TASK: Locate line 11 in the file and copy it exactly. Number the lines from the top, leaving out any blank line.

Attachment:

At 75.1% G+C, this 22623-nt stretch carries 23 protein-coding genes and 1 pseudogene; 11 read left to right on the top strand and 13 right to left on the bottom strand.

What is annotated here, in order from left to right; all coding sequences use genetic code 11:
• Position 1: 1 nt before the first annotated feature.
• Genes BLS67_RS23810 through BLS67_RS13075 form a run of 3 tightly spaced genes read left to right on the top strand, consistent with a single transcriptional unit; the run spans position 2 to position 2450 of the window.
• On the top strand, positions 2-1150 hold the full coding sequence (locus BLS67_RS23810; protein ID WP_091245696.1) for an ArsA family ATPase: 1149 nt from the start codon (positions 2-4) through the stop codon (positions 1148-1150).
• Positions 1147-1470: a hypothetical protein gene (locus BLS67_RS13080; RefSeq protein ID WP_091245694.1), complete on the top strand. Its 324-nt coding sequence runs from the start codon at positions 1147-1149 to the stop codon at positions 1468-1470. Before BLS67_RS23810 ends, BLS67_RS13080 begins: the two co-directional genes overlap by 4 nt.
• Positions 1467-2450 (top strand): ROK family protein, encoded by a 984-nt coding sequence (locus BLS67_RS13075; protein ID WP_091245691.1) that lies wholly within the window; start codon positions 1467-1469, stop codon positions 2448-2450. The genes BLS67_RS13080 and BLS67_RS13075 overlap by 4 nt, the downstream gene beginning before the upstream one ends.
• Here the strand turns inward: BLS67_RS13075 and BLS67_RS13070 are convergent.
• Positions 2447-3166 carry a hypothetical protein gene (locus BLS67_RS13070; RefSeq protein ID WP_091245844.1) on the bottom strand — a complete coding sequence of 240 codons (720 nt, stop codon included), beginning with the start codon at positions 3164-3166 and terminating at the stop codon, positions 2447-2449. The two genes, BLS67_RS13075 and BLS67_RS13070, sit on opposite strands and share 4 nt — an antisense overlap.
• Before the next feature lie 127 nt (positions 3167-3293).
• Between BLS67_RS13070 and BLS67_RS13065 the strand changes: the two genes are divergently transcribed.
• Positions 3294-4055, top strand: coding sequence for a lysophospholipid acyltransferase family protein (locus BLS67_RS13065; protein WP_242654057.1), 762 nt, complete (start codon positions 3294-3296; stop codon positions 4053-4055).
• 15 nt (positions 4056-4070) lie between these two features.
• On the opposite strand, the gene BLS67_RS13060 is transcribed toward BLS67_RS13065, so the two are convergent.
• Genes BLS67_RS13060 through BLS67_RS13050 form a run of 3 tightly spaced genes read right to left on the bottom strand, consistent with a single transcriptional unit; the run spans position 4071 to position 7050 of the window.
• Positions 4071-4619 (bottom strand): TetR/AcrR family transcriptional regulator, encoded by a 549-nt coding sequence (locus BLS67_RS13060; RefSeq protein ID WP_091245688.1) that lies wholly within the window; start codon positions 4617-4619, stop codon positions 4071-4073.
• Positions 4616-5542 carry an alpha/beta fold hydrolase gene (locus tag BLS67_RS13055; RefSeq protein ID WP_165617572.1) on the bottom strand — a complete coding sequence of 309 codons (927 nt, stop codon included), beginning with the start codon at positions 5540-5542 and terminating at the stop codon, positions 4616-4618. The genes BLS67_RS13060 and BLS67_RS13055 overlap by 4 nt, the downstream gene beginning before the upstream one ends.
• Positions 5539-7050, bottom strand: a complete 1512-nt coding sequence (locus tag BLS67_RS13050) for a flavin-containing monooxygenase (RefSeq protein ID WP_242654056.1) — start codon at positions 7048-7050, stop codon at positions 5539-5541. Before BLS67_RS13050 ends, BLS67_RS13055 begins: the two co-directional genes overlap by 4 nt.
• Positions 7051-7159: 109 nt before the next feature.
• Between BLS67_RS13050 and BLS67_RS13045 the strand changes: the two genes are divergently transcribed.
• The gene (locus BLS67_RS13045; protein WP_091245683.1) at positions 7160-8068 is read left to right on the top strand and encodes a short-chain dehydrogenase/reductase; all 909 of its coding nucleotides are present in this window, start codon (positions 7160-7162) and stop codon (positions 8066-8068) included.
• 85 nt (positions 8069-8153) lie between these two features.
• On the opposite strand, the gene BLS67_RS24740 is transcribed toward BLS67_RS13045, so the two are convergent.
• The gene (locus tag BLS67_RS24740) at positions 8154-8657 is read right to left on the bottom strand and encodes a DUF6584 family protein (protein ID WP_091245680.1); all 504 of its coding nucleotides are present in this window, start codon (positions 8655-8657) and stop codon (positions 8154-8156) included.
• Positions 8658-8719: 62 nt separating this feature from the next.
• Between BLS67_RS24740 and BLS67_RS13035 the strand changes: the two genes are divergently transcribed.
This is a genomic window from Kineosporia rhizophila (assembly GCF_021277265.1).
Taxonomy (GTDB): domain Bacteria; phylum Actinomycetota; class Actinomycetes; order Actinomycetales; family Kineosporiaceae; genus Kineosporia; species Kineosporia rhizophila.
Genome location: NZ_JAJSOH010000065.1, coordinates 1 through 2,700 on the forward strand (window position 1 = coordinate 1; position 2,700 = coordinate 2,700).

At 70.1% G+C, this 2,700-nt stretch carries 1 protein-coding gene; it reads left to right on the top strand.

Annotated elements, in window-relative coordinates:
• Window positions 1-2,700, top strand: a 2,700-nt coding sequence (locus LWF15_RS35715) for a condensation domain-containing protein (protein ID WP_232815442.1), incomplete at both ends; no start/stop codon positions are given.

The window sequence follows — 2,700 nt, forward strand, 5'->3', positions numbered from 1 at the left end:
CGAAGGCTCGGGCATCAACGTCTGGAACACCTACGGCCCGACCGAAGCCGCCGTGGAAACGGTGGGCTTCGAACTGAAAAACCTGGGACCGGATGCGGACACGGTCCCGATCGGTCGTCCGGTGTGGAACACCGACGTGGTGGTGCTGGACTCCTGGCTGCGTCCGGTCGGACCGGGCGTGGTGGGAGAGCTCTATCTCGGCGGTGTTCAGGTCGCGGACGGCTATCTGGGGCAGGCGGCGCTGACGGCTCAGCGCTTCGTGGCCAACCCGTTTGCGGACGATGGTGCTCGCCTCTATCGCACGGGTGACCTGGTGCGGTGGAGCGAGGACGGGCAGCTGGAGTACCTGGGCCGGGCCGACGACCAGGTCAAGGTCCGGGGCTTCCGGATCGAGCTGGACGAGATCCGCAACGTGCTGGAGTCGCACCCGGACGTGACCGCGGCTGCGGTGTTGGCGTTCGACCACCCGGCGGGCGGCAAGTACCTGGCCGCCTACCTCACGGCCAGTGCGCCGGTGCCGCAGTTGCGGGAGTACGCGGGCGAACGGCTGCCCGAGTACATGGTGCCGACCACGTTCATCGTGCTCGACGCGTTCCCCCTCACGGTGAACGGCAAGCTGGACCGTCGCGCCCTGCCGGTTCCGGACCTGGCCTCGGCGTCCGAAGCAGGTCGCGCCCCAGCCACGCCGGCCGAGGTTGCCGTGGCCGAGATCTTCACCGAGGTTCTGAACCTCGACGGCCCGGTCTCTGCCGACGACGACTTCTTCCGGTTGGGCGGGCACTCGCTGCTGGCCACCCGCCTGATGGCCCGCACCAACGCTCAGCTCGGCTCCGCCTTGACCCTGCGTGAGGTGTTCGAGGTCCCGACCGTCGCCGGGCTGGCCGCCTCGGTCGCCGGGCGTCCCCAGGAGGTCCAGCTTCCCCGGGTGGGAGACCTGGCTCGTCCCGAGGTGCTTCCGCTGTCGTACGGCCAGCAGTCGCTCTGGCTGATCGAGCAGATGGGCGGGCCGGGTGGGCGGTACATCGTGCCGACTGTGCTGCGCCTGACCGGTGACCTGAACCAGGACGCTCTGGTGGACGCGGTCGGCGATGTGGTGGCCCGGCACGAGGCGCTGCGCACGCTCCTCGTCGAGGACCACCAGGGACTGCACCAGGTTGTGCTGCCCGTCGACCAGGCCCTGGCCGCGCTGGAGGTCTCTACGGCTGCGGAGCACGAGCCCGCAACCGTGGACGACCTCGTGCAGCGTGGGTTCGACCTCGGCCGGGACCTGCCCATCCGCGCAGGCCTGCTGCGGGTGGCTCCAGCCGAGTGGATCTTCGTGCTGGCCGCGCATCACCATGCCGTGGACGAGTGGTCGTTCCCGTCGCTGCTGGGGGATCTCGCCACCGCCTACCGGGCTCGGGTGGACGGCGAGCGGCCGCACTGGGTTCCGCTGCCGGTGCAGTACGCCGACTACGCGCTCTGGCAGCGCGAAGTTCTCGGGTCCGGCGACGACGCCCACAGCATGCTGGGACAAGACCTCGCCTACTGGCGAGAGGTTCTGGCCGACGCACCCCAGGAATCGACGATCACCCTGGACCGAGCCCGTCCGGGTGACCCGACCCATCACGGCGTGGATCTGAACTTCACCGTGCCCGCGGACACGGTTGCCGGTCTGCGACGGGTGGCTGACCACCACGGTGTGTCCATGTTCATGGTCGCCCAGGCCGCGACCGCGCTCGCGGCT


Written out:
• Between BLS67_RS13070 and BLS67_RS13065 the strand changes: the two genes are divergently transcribed.